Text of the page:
When 70’s era poet/singer/communist Gil Scott-Heron sang “The Revolution Will Not be Televised” he obviously never conceived of a revolution that would not only be televised but live-streamed and You Tubed. Within hours of Monday’s attempted run of Israel’s naval blockade of Gaza, I had seen news reports from Al Jazeera filed live from the boat and footage uploaded to You Tube by the “peace activists” along with a video reply from the Israeli navy.
The attempt to run the blockade and head to Gaza despite warnings from military officials was not a failure; it was a success and the nine people who died were collateral damage in the war for hearts and minds. That may seem crass, but this is a war being waged mostly with media images and the goal is to exert world wide pressure on Israel to open up the Gaza borders.
That pressure and the outrage came swiftly. “State terrorism” is how Recep Tayyip Erdogan, the Turkish Prime Minister, described the storming of one of the six boats in the flotilla and the resulting deaths. French Foreign Minister Bernard Kouchner said, “Nothing can justify such violence.” And that is before anyone knew all of the facts; we likely still don’t and yet while the United Nations is calling for a full investigation and a review of what happened, Secretary General Ban Ki-Moon has already passed judgement and called for an end to the Gaza blockade.
Israel may have won the skirmish on the boat, but they’ve lost the battle in the diplomatic world, not that there was much chance they would win.
Appearing on Fox News the morning after the incident, Daniel Hannon, a British member of the European Parliament told viewers that few people would have their minds changed by what happened and he is likely right. Those who hated Israel before will continue to hate the country, those that support Israel will likely, but not definitely, keep supporting them.
Without having been on the Mavi Marmara, we cannot say clearly whether the actions taken by the Israeli commandos were “disproportionate”, as so many diplomats claimed Monday. We do know a few facts though and they are worth considering before resorting to a knee jerk condemnation of Israel.
There were six ships in the flotilla, only one clashed with the military. Israeli Prime Minister Benjamin Netanyahu was in Ottawa Monday for a visit; one he cut short due to the crisis, but before he left Netanyahu gave his side of what happened. “We told the flotilla of ships,” the prime minister told reporters, “we said, ‘You can take all your cargo, put it in our port of Ashdod. We’ll just ferret out if there are any war materials and the rest can go through.'”
It seems that fears of war materials being part of the cargo may have been justified. Among the more than 600 people detained by Israel were dozens with ties to Islamic extremists, some suspected of terrorist activity. The flotilla was sponsored in large part by the Turkish Foundation for Human Rights and Freedom and Humanitarian Relief (IHH), a group that while often a provider of basic humanitarian aid, has been tied to terrorism including a history of weapons trafficking.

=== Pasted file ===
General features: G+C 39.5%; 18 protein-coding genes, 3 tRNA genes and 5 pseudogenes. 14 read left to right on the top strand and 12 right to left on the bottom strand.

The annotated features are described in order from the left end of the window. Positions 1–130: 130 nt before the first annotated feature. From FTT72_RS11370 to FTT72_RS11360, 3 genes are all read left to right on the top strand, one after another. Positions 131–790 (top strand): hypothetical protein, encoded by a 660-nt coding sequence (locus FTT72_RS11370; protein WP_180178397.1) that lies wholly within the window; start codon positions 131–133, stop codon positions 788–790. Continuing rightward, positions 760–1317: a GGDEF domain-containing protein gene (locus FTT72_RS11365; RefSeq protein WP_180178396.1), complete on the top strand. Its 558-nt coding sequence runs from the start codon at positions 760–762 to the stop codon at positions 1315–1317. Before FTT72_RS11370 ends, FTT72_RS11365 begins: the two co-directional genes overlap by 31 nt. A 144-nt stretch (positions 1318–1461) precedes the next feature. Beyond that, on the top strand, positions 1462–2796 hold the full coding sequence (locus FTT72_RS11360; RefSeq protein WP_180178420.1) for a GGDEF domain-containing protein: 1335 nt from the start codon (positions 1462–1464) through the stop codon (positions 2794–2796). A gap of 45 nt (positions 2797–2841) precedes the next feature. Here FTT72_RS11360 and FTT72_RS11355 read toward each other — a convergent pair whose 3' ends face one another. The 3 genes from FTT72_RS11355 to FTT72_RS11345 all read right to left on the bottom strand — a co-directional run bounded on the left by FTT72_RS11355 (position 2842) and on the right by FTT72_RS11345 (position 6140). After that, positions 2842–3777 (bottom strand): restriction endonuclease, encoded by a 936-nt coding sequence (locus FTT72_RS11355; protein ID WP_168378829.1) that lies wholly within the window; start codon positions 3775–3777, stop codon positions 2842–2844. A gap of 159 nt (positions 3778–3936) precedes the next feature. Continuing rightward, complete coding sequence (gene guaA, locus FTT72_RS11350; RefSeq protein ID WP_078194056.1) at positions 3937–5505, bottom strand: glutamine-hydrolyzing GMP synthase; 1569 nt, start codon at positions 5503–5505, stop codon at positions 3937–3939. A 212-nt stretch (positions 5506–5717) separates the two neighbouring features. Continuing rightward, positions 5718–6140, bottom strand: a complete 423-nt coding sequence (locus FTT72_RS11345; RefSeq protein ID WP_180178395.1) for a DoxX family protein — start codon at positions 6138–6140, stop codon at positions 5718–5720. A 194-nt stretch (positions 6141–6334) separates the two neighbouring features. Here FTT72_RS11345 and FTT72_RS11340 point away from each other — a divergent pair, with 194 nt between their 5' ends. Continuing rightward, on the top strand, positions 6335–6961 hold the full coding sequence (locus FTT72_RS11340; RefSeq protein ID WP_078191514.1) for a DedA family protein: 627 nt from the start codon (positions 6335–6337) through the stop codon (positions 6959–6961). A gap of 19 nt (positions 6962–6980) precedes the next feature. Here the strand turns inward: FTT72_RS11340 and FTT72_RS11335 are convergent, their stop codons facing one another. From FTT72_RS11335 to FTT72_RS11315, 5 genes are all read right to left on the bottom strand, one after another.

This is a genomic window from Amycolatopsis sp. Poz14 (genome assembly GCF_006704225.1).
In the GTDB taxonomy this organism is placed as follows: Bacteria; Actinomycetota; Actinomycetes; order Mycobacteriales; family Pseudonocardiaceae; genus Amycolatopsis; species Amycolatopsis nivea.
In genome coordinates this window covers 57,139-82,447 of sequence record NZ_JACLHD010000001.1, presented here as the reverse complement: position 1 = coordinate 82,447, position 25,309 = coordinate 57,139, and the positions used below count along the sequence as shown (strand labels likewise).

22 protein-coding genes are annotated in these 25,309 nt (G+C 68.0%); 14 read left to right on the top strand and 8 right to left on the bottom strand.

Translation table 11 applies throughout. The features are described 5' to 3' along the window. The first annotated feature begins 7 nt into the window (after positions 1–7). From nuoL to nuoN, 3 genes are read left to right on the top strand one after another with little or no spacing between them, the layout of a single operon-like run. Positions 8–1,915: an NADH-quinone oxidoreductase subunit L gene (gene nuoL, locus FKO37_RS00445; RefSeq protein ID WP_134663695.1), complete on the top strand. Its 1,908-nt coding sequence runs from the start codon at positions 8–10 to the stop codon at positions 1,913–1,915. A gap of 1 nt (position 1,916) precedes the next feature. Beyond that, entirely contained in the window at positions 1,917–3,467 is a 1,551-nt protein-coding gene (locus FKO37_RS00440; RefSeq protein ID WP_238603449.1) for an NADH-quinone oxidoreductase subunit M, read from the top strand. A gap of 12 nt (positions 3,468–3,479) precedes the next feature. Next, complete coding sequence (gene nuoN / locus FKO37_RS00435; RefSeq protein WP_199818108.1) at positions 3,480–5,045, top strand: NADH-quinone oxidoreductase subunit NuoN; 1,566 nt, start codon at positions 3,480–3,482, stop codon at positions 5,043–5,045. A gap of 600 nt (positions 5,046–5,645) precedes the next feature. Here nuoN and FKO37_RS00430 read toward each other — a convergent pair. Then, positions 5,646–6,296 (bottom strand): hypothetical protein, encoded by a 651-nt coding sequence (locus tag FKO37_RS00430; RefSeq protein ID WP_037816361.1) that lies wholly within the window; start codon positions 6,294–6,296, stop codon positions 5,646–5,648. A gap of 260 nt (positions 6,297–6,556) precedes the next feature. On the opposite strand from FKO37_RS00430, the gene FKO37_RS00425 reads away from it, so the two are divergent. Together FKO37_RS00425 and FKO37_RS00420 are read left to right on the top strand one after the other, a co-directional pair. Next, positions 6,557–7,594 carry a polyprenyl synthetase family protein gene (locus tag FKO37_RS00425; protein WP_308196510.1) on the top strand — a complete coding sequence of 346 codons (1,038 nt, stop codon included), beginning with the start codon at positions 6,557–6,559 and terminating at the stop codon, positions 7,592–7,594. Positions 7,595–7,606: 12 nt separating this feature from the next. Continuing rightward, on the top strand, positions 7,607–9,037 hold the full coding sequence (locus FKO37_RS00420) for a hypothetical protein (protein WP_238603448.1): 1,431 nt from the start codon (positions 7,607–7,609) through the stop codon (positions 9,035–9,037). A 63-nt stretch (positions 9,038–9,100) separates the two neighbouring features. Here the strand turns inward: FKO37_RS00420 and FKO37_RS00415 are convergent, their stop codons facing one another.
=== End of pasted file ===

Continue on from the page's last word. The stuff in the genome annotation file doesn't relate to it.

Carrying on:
The IHH has been linked to attacks in France, had weapons seized at its headquarters and was linked to Ahmed Ressam, the man known as the Millennium Bomber for his plans to blow up Los Angeles International Airport on January 1, 2000. Henri Barkey is quoted in the Daily Telegraph as saying of the IHH, “It’s an Islamist organisation as it has been deeply involved with Hamas for some time. Some of its members went on the boat saying that they had written their last will and testament.”
Does any of this excuse Israel’s actions? No. Neither do the condemnations of a thousand diplomats convict them however. Without being there we cannot know. Without all the facts we cannot judge. None of this has stopped those condemnations; meanwhile there is comparative silence about a true massacre of nearly 100 Ahmadi Muslims in Pakistan.
One of the reasons for the outrage directed at Tel Aviv is that friend and foe of Israel hold the country to a higher standard; they expect more. And in many respects Israel, even with the nine deaths, met that standard. If, as their harshest critics have claimed, Israel wanted a massacre, they could easily have had one by having the commandos open fire on the activists as they lowered themselves onto the ship. They could have also followed the North Korean example and simply sent a torpedo to sink it.
Does the boarding of the ship and the deaths of nine people help the prospect of peace talks? No, and you don’t need to be a foreign minister to see that. Neither does it help the prospect of peace though to have people like Bernard Kouchner condemning Israel and egging on the Turks toward a harsher response. Kouchner would have been wise to listen to Hillary Clinton who called for calm after her meeting with Turkey’s foreign minister, “I think the situation from our perspective is very difficult and requires careful, thoughtful responses from all concerned.”
I may not always know a “thoughtful response” when I see one, but I’m sure it does not include a boilerplate denunciation of the only true democracy in the Middle East; the only one that will open itself to judicial and international scrutiny.
Brian Lilley is a political journalist and Ottawa Bureau Chief for Astral Radio. He is also Associate Editor of Mercatornet. Follow Brian on Twitter.